- The Washington Times - Thursday, June 1, 2000

Fan sacks Redskins plan to raise revenue

I wholeheartedly agree with Dan Daly's criticism of the Redskins decision to charge admission to their Ashburn, Va., practice facility this summer ("Snyder doesn't need practice at fording revenue," Sports, May 25). Charging for parking is reasonable, charging for concessions is necessary, charging for scrimmages with other NFL teams is widespread, but a fee for admission to Redskins practices?

What makes that decision doubly distasteful is the inaccuracy of Redskins President Steve Baldacci when he announced the decision. He claimed that other NFL teams charge fans admission to watch summer practice. Mr. Baldacci should have done his homework because his inaccuracy, pointed out by Mr. Daly, makes him appear ill-prepared and more than a little slick to boot. His attitude didn't help either. Mr. Baldacci, as usual, came across in making that announcement as a prickly school marm who was not about to broach any challenges or questions. (Go to footage of him the week after the parking debacle of the season opener at FedEx Field for another example.)

I am glad Mr. Daly took him and the Redskins on and set the record straight. Let's hope that reason prevails and enough fans yes, I am a die-hard fan, but I refuse to be a sucker will stay away from Ashburn this summer. Why should we line owner Dan Snyder's pockets for the privilege of watching Bruce Smith and our beloved Darrell Green kneel on the sidelines while rookies and struggling veterans risk it all for a spot on the roster?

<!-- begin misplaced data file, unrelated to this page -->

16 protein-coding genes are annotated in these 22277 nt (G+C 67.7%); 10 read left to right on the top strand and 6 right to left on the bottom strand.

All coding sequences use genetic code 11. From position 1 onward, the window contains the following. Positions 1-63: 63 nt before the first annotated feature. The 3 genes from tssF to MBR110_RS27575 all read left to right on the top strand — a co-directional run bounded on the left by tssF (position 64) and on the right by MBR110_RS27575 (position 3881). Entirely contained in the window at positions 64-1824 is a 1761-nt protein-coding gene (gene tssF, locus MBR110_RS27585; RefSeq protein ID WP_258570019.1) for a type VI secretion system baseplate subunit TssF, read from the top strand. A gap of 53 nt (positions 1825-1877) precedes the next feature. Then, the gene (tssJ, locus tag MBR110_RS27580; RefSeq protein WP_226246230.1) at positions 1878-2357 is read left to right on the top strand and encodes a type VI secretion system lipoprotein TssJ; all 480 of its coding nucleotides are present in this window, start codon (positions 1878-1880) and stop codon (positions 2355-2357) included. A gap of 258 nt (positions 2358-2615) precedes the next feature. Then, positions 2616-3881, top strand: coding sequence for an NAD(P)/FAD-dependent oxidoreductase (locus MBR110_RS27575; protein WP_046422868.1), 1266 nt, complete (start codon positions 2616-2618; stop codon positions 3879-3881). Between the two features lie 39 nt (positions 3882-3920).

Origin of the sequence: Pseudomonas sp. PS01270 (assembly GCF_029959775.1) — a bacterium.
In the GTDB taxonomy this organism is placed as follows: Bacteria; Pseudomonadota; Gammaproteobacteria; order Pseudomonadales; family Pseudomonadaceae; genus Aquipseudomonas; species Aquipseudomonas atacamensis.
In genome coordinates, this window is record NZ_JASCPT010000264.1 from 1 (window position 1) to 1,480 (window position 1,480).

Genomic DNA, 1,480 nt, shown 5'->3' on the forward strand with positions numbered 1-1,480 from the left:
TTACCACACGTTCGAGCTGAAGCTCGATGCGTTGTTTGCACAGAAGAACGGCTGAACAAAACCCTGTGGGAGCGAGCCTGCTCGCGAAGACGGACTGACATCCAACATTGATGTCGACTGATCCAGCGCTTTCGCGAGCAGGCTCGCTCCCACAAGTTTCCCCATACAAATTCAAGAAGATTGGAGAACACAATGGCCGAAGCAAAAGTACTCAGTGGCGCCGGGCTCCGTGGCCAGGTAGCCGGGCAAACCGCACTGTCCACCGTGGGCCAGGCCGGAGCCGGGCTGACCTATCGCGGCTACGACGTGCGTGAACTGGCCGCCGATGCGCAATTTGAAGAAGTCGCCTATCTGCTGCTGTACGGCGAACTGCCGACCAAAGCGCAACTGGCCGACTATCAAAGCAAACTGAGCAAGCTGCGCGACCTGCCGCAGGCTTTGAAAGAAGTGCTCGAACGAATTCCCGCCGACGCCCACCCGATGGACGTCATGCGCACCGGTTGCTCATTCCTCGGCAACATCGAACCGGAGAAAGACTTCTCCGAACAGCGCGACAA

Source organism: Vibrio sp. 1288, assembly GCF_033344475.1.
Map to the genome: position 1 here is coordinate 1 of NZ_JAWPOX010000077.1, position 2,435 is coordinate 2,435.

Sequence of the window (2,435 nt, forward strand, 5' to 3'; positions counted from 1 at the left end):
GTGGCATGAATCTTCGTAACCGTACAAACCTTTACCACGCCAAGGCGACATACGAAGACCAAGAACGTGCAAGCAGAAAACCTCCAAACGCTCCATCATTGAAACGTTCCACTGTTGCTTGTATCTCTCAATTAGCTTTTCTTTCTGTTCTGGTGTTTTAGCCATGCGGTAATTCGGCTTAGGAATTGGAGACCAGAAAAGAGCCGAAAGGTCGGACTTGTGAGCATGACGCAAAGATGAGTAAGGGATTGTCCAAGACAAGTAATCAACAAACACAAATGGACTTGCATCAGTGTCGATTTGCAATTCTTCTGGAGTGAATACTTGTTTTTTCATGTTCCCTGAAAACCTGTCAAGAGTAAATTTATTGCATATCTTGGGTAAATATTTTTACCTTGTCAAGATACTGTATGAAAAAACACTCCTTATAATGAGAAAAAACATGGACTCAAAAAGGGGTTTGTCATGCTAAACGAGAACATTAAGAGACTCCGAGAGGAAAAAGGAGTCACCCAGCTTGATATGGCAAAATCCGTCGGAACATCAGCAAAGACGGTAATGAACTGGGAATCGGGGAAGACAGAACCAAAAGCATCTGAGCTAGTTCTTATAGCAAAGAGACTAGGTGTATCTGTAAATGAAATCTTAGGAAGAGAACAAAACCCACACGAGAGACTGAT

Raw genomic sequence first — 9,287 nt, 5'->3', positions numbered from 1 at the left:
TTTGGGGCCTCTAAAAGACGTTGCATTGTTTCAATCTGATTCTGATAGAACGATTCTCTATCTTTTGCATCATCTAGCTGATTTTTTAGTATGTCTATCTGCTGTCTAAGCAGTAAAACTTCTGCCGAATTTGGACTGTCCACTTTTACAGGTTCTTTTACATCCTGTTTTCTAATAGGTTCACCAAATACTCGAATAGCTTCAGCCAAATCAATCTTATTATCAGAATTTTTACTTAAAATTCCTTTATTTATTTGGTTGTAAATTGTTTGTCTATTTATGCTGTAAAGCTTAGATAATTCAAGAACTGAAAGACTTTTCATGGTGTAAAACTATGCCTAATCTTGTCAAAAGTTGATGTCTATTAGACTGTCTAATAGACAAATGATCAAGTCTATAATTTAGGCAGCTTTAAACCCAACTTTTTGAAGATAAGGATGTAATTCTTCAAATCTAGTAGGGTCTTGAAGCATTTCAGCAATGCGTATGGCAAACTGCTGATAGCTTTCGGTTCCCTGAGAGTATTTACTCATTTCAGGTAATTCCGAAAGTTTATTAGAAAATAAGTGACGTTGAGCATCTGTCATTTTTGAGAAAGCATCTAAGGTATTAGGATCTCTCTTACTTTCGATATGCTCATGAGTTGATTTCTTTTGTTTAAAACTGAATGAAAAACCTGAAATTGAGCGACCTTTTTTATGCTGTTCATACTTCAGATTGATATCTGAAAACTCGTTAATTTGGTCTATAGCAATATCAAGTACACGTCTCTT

DAN SULLIVAN

Herndon

Watching local rugby is exciting and free

I agree with Michelle Malkin: Professional sports events these days are often too expensive and just don't represent the value they used to ("Sports plebes and plutocrats," Commentary, May 20).

However, if your readers want to watch an exciting game featuring fast-paced, nonstop action, tackling and goal-scoring for two 40-minute halves, one need only find one of the many rugby matches played in the area. These are free to watch, and the viewing public can stand right on the sidelines to get a good, close look at the action.

Rugby is played without helmets and extensive padding in fact, most players use no padding at all and the only time a significant halt is called in the game is when someone is injured. Summer is time for the "sevens" variant of the game, but the game played in the spring and fall is the normal game played with 15 players.

More information can be had by looking at the Western Suburbs Rugby Football Club Web site (www.rugbyfootball.com).

WES CLARK

Springfield

Taiwanese leaders should be welcomed in the United States

It was reported in the article "Lu makes both sides of strait jittery" (World, May 15) that Taiwan's president and vice president "have been told through official U.S. sources not to plan to visit the United States after they take office."

Why shouldn't the leaders of a democracy, chosen through a fair and free election, be able to visit this great democracy? Is it because the leaders of a communist country, China, tell us that only they truly represent the people of Taiwan? It is one thing for our government to acknowledge China's position that Taiwan is but a Chinese province that must reunify with the mainland. It is another thing to give China veto power over who may visit our country.